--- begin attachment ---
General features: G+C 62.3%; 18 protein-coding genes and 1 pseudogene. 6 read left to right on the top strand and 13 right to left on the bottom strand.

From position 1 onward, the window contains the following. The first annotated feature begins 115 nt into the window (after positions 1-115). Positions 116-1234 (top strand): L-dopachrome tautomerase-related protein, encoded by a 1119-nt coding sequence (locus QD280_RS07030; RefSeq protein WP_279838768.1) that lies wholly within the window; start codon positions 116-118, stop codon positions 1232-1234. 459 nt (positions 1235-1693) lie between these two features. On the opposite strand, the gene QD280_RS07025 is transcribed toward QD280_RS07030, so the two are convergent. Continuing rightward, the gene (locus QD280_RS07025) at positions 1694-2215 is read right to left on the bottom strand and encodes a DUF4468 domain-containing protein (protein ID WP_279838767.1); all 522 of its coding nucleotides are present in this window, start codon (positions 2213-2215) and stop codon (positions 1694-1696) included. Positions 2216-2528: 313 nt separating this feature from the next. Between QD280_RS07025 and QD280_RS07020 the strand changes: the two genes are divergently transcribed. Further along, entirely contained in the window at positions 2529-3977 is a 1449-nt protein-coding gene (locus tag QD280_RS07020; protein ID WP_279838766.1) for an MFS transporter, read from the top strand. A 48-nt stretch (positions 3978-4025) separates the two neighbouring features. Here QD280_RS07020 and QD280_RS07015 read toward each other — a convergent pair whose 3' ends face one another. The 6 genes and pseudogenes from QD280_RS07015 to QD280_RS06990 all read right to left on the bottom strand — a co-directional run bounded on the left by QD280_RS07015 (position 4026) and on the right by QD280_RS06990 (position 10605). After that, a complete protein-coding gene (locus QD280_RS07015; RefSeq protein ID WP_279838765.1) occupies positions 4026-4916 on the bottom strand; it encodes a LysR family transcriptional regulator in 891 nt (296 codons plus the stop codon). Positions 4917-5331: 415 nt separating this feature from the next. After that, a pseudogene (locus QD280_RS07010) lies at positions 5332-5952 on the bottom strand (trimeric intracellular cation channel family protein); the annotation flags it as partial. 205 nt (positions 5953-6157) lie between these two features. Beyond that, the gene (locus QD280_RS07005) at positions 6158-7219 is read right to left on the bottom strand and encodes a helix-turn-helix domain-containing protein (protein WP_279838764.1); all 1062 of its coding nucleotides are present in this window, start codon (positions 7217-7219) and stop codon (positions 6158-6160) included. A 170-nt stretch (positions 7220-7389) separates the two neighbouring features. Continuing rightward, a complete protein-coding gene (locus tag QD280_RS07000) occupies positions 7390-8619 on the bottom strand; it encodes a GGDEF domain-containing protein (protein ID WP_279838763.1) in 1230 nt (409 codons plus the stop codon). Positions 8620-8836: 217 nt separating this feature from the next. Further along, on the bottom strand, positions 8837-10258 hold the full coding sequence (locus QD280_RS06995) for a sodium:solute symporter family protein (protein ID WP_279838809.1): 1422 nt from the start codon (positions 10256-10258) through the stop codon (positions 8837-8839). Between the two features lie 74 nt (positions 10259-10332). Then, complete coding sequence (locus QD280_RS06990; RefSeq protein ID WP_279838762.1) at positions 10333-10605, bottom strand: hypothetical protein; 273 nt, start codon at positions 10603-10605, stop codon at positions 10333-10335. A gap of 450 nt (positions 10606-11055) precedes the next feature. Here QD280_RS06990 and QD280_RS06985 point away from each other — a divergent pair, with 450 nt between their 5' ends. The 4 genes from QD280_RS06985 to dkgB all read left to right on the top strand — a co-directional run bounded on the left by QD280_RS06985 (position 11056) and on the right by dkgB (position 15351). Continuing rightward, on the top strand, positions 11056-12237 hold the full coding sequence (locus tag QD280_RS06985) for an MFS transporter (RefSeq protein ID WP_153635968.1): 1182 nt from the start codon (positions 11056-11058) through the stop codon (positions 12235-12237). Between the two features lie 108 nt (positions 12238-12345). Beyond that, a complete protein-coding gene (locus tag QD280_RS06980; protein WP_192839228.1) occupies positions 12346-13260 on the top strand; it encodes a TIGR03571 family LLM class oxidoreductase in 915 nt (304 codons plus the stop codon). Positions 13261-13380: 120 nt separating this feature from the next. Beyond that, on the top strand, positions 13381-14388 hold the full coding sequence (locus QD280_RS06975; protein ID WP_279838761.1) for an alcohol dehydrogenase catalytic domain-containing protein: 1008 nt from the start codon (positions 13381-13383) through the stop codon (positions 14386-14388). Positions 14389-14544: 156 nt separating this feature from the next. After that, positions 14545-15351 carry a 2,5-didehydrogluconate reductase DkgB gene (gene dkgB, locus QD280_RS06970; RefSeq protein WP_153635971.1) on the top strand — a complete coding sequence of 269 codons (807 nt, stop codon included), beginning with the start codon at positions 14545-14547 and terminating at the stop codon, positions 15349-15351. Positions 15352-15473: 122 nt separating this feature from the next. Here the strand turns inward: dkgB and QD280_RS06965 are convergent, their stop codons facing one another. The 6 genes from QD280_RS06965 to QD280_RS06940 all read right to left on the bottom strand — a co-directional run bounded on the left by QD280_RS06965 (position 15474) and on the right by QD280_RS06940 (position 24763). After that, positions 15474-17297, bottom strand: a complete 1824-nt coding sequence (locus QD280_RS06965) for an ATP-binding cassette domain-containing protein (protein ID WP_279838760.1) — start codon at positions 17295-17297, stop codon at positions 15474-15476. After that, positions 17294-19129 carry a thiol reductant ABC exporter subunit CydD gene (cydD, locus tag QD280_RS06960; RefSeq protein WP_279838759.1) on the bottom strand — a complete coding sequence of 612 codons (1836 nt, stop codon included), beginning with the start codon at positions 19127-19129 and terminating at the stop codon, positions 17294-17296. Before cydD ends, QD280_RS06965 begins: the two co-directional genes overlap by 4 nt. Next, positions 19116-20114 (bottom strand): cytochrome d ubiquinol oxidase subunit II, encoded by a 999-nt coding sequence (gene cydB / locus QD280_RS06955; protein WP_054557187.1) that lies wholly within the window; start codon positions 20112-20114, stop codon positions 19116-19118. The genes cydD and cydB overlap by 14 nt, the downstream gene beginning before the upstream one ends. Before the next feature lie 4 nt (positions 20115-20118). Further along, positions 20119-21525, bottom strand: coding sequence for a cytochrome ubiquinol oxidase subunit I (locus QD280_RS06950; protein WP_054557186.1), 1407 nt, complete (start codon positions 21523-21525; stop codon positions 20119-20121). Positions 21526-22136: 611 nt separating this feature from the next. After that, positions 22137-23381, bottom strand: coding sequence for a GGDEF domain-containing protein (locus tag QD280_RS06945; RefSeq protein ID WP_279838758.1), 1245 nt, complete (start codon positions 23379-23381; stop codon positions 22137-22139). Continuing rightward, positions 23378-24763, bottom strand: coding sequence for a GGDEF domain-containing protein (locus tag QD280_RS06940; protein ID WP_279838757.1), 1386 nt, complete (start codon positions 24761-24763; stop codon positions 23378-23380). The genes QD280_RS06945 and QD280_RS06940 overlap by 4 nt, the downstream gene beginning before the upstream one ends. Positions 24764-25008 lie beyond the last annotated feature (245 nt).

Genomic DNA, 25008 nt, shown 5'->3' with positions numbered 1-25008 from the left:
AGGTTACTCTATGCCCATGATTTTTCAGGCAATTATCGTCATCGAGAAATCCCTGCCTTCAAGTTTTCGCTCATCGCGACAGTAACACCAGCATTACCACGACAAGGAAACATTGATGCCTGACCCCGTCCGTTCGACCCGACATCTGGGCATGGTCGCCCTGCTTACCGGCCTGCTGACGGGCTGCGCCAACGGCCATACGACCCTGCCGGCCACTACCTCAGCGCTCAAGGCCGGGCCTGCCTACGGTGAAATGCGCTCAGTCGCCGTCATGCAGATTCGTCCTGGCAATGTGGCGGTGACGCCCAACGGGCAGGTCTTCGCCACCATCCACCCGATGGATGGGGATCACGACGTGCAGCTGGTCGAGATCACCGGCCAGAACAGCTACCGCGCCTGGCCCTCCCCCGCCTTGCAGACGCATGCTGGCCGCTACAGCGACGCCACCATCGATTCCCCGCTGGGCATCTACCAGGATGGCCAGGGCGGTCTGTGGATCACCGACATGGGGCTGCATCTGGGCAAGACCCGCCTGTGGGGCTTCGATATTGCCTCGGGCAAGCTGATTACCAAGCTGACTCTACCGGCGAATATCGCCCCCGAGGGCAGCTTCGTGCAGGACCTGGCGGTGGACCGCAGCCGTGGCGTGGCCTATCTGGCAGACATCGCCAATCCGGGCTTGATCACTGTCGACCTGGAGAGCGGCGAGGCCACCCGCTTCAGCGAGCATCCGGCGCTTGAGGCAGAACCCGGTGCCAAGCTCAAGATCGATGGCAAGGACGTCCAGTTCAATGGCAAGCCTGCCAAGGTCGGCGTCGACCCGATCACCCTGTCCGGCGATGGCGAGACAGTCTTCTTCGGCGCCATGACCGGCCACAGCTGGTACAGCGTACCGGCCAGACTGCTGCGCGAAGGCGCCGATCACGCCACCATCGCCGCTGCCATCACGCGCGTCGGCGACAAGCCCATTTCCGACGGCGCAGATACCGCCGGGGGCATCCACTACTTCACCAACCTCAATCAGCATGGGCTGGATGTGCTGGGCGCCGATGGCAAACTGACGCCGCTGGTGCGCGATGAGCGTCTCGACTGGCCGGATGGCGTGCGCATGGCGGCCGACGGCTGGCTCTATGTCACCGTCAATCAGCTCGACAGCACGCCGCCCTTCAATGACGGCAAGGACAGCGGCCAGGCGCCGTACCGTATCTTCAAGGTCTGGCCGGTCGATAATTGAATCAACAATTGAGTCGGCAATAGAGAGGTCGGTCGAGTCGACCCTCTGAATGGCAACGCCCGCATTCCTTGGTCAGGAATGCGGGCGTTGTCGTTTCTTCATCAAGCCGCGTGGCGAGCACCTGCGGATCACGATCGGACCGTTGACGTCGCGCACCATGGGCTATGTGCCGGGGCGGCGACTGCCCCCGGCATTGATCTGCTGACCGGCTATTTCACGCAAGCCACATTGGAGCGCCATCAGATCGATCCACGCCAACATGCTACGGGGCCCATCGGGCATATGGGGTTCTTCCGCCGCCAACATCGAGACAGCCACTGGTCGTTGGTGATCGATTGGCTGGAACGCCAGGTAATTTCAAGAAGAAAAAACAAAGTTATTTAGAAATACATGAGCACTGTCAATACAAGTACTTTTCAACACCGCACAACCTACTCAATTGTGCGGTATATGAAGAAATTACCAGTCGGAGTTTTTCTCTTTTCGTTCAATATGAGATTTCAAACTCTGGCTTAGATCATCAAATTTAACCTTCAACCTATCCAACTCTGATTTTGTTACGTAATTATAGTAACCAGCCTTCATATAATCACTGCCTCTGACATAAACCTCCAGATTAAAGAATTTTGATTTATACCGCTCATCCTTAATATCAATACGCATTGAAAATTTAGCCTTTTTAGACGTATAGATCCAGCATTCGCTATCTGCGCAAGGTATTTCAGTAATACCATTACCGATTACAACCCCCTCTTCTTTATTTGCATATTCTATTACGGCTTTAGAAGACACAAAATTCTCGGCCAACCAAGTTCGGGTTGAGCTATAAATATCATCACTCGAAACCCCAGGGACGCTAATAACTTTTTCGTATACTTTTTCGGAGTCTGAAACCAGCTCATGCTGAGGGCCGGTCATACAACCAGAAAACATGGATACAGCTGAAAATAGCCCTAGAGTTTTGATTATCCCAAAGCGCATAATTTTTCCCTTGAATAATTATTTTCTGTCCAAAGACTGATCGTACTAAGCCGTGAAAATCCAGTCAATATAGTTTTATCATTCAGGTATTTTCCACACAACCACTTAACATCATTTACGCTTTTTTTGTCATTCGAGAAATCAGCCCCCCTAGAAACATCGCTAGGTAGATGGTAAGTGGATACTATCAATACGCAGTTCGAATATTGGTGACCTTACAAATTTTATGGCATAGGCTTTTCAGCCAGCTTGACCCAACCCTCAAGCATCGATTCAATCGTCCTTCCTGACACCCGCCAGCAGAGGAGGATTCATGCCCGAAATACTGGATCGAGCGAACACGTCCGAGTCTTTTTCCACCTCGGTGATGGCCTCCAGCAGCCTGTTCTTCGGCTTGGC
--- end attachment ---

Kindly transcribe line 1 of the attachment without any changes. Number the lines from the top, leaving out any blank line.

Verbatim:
General features: G+C 62.3%; 18 protein-coding genes and 1 pseudogene. 6 read left to right on the top strand and 13 right to left on the bottom strand.